Pakistan says it blocked social media platform X over ‘national security’

The platform remained inaccessible to users, but government officials refused to acknowledge any restrictions, until now.

The new Twitter logo rebranded as X, is pictured in Paris on July 24, 2023, on the account of it's owner Elon Musk, after he changed his profile picture late on July 23, 2023, to the company's new logo, which he described as "minimalist art deco," and updated his Twitter bio to "," which now redirects to - Twitter launched its new logo on July 24, 2023, replacing the blue bird with a white X on a black background as the Elon Musk-owned company moves toward rebranding as X. Founded in 2006, Twitter takes its name from the sound of birds chattering, and it has used avian branding since its early days, when the company bought a stock symbol of a light blue bird for $15, according to the design website Creative Bloq. (Photo by ALAIN JOCARD / AFP)
Social media platform X was blocked in Pakistan since February elections over 'national security concerns', the Interior Ministry said [File: Alain Jocard/AFP]

Pakistan blocked access to social media platform X around the time of elections in February, the interior ministry said, citing national security concerns.

Users had reported problems using the platform, formerly known as Twitter, since mid-February, when jailed former Prime Minister Imran Khan’s party called for protests against a government official’s admission of vote manipulation.

At the time, both the government and the Pakistan Telecommunication Authority (PTA), the state regulatory body, refused to comment on the outages that were also widely reported by internet watchdog groups.

On Wednesday, the Ministry of Interior mentioned the shutdown in a written court submission.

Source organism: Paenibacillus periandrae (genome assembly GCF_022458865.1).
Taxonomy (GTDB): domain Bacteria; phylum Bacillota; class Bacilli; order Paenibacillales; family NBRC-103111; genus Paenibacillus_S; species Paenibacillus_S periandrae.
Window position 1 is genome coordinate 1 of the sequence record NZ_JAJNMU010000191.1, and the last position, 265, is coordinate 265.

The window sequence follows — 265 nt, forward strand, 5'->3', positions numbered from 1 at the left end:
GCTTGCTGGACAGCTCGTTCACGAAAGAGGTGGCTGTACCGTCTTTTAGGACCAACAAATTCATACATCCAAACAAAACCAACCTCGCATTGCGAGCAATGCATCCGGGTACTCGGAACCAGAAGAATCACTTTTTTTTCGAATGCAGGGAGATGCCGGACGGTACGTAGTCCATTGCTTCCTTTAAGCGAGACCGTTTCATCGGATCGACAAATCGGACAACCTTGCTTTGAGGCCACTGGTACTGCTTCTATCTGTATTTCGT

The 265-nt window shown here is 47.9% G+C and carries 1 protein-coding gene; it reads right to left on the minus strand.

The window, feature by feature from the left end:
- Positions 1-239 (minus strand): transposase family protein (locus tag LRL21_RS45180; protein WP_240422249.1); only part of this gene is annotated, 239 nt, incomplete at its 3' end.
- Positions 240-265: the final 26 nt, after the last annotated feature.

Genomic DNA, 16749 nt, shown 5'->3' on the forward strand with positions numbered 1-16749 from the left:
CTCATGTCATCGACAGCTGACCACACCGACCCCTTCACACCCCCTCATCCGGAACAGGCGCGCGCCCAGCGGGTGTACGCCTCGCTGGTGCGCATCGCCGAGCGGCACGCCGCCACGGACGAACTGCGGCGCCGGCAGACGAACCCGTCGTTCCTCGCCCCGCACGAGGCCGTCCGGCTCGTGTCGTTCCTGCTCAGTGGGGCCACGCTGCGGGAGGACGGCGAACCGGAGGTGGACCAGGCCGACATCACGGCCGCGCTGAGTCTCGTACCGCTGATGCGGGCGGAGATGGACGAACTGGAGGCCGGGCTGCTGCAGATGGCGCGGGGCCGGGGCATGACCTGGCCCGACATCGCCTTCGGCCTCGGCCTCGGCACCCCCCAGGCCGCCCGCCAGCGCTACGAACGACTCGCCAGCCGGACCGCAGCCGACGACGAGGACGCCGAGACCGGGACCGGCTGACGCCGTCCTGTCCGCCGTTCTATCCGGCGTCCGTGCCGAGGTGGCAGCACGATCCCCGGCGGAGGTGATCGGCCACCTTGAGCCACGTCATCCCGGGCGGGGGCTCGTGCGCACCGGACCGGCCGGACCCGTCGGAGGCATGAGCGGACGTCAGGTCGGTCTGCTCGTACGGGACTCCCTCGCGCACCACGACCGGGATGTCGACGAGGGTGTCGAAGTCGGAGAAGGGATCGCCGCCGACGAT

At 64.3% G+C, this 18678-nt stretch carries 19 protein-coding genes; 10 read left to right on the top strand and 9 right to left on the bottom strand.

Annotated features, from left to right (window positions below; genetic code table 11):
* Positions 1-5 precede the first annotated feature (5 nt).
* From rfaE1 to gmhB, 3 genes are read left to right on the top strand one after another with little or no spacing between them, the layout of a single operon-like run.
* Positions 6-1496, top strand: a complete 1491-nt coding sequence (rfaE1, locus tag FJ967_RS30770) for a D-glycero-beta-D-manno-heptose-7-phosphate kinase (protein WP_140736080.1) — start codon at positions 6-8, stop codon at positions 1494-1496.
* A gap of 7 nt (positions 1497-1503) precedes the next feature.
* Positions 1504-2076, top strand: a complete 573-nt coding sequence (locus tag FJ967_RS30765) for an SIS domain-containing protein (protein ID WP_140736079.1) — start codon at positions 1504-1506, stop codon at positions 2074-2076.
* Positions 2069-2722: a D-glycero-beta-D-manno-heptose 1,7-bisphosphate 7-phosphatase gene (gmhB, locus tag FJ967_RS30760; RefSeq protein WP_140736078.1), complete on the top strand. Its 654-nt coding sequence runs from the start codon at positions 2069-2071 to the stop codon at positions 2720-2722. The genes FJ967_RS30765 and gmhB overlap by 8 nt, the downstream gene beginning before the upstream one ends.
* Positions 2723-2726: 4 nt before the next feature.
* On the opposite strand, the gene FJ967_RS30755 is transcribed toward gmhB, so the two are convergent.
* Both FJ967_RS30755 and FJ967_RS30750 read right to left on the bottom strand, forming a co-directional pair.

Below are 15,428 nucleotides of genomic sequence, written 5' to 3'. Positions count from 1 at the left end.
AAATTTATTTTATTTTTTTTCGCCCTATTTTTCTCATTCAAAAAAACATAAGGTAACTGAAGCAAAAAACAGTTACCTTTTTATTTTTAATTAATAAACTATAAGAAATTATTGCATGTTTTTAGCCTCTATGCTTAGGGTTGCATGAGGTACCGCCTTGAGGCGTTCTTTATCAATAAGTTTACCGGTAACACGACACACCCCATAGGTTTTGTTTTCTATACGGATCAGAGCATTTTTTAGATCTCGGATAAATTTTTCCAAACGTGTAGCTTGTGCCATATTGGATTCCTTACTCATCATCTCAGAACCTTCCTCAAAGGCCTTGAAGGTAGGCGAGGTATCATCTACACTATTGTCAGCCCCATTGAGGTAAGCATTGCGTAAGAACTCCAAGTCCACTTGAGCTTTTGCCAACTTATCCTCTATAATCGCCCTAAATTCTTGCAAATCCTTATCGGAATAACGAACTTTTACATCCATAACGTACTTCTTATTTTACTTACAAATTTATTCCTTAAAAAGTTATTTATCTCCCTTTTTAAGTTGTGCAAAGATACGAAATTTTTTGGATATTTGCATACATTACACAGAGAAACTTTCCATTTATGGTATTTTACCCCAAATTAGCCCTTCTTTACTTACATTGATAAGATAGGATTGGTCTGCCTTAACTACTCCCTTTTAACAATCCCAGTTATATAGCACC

“It is very pertinent to mention here that the failure of Twitter/X to adhere to the lawful directives of the government of Pakistan and address concerns regarding the misuse of its platform necessitated the imposition of a ban,” said the report, seen by the Reuters news agency, which confirmed the long-suspected shutdown.

“The decision to impose a ban on Twitter/X in Pakistan was made in the interest of upholding national security, maintaining public order, and preserving the integrity of our nation,” the ministry said, according to the report submitted to the Islamabad High Court in a challenge to the shutdown.

It additionally said the platform had been reluctant to resolve the issue.

Activists challenging the ban said it was designed to quash dissent after the February 8 general elections that were marred by widespread opposition claims of vote rigging and protests.

The authorities had shut down mobile services on the day of the elections, citing security concerns. NetBlocks, an internet monitor, also reported that users could not access X on February 10 while the country was awaiting the results.

The decision to temporarily block X was taken after considering confidential reports from Pakistan’s intelligence and security agencies, the report said.

It claimed that “hostile elements operating on Twitter/X have nefarious intentions to create an environment of chaos and instability, with the ultimate goal of destabilising the country and plunging it into some form of anarchy”.

The Sindh High Court on Wednesday ordered the government to restore the platform within one week, the AFP news agency reported, citing lawyer Moiz Jaaferi, who launched a separate challenge against the ban.

Access to X has been sporadic, occasionally available for short cycles based on the internet service provider, forcing users to use virtual private networks, said Alp Toker of NetBlocks.

Khan’s Pakistan Tehreek-e-Insaaf (PTI) party is the most prolific user of social media platforms, particularly after the country’s traditional media began censoring news about the former cricket star and his party in the run-up to the polls. Khan has 20.6 million followers on X.

Source: News Agencies